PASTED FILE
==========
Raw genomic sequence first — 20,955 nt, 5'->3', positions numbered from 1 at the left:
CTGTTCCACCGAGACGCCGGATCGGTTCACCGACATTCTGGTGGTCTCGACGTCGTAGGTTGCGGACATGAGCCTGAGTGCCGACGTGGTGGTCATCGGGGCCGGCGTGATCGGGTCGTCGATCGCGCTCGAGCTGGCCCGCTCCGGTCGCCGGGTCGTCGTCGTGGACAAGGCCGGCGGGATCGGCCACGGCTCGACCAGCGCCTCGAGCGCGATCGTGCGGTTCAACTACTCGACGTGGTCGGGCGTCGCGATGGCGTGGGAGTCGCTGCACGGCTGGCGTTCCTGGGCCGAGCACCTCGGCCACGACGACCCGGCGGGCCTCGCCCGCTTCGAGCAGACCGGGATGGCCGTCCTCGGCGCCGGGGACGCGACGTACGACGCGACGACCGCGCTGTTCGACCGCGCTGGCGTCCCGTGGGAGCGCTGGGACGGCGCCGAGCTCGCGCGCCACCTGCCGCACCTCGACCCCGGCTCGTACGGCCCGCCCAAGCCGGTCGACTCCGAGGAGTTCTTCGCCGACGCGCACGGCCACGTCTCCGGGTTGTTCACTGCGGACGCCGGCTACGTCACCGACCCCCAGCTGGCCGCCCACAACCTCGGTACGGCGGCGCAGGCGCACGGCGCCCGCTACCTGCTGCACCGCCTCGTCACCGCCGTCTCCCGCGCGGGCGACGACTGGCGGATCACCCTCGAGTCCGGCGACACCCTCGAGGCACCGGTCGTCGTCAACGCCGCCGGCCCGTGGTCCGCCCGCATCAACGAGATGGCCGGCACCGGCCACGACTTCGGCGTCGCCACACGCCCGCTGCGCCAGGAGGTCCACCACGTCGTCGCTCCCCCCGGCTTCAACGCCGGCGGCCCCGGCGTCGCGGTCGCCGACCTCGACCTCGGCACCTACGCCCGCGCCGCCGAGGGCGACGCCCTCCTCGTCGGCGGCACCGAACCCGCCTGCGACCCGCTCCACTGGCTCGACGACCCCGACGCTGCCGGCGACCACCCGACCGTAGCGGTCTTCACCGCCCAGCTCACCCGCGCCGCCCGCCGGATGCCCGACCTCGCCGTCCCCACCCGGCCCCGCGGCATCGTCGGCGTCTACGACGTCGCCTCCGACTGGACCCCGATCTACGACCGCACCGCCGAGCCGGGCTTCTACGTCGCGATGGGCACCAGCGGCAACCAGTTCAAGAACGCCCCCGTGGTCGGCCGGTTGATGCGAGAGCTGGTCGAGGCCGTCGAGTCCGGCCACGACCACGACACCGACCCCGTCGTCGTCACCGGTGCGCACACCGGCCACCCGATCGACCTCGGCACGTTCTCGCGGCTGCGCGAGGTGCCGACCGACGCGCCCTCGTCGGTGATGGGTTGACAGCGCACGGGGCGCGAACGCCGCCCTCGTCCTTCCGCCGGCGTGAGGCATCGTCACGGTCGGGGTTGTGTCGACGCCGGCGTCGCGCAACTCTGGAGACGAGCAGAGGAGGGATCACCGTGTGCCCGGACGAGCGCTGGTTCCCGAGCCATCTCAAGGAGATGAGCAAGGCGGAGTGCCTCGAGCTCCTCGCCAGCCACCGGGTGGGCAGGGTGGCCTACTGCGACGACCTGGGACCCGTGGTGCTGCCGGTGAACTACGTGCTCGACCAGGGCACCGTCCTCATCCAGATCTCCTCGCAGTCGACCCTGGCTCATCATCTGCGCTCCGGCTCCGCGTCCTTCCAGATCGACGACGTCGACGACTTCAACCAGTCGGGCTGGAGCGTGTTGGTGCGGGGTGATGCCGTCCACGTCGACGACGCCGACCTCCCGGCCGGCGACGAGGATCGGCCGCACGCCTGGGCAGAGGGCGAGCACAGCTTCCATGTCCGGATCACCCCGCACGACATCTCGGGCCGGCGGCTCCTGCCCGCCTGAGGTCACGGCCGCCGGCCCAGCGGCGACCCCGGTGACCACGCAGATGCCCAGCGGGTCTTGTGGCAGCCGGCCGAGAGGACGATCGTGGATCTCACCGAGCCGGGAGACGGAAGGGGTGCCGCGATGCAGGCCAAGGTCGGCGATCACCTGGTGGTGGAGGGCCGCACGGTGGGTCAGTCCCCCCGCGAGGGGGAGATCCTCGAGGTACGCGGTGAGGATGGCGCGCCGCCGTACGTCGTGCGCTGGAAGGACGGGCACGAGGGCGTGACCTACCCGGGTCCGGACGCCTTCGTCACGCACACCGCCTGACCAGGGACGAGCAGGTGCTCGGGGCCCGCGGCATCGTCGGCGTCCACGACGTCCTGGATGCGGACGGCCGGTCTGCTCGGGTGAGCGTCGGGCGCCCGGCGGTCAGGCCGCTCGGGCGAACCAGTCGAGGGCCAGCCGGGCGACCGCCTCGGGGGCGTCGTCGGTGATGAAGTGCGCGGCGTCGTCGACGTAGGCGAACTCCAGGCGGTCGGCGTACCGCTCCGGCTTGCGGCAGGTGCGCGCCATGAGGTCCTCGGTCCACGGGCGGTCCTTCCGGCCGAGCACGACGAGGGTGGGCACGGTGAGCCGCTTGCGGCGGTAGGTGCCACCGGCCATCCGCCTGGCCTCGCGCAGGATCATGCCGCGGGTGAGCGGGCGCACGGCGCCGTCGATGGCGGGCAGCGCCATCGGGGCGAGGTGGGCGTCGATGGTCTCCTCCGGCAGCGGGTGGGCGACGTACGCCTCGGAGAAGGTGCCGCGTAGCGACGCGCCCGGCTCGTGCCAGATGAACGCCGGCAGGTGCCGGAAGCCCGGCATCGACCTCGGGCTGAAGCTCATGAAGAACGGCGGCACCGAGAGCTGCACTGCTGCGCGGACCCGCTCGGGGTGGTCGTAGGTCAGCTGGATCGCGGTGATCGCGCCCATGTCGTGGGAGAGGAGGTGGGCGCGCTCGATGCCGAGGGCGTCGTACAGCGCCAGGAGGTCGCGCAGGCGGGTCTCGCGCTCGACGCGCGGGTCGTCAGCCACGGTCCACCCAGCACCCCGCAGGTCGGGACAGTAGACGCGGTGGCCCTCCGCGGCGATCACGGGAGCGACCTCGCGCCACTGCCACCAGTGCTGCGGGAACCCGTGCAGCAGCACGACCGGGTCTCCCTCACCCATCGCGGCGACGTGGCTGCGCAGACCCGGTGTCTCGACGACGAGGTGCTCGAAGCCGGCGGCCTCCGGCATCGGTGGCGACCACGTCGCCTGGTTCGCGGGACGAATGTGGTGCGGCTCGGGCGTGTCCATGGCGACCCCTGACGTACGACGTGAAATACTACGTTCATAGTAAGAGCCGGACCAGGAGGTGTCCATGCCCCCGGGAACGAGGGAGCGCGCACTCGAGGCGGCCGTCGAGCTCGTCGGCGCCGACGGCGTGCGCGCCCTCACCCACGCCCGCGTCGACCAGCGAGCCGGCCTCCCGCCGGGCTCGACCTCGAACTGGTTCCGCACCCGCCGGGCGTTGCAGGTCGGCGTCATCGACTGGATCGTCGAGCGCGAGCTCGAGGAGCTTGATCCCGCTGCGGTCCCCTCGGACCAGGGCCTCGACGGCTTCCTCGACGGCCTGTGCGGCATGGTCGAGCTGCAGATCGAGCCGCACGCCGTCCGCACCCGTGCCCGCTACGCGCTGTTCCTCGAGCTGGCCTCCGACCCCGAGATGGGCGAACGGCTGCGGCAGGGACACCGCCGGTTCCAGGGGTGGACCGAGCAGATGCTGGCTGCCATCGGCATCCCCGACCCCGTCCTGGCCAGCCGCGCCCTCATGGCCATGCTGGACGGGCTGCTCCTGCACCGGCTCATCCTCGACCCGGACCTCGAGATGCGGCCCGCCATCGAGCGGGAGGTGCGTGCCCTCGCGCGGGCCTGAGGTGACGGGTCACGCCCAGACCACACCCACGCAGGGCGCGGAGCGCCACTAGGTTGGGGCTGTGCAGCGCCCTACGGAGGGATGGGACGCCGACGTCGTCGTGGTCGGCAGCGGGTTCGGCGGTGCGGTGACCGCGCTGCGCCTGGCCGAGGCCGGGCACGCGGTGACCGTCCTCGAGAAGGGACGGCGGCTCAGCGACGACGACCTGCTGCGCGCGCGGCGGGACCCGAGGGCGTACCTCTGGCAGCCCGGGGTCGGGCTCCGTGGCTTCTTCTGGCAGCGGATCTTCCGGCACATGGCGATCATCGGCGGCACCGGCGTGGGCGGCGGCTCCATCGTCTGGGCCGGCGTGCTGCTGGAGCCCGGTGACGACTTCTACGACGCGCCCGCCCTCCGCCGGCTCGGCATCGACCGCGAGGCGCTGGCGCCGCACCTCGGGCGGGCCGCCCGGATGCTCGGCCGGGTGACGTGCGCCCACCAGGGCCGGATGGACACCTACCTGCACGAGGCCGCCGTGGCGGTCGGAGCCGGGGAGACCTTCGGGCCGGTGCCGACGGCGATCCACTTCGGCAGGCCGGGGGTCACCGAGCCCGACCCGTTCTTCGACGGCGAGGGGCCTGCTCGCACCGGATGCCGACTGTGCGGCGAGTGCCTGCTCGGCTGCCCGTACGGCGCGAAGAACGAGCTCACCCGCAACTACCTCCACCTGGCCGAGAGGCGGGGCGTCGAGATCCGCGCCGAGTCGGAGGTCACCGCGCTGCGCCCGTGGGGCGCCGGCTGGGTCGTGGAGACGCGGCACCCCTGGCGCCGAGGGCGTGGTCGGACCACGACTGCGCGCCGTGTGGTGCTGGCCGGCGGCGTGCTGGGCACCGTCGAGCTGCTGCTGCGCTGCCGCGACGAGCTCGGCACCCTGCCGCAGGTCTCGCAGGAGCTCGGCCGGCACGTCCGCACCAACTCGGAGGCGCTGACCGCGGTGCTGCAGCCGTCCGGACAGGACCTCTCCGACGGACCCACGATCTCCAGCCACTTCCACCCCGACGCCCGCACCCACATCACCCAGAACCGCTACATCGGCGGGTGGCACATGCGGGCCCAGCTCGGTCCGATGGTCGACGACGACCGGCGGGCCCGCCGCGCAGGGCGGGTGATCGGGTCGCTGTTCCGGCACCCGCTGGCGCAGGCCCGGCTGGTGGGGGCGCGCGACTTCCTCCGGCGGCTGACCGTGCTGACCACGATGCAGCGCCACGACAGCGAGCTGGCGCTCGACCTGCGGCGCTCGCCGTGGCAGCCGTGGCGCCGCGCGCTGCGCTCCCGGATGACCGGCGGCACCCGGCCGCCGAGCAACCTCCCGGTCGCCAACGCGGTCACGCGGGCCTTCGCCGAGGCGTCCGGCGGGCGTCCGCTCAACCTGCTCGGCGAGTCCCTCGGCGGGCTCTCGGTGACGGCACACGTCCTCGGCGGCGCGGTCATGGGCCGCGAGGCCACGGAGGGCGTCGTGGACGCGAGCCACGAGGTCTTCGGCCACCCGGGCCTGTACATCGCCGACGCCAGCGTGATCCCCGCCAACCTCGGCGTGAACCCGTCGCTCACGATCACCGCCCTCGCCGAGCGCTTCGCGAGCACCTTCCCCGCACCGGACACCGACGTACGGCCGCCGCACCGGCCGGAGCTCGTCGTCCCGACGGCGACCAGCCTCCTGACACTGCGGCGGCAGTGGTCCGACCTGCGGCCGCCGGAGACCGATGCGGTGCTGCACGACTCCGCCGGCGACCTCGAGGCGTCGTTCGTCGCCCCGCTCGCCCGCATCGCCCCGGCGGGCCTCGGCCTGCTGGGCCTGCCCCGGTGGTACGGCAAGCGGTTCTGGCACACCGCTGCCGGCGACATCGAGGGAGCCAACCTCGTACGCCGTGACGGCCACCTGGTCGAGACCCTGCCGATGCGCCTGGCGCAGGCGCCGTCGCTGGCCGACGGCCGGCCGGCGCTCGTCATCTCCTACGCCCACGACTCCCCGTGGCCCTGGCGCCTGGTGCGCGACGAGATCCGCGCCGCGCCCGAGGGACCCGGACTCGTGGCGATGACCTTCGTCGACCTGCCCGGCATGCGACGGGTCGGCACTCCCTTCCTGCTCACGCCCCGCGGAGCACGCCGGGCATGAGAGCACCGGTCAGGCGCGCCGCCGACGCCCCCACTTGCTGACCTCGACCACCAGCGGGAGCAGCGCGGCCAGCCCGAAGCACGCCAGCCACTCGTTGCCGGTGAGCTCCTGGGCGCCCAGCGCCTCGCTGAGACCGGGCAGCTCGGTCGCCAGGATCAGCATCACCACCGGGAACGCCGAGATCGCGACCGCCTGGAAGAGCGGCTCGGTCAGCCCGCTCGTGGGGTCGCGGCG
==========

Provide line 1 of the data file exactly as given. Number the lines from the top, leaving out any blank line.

Raw genomic sequence first — 20,955 nt, 5'->3', positions numbered from 1 at the left: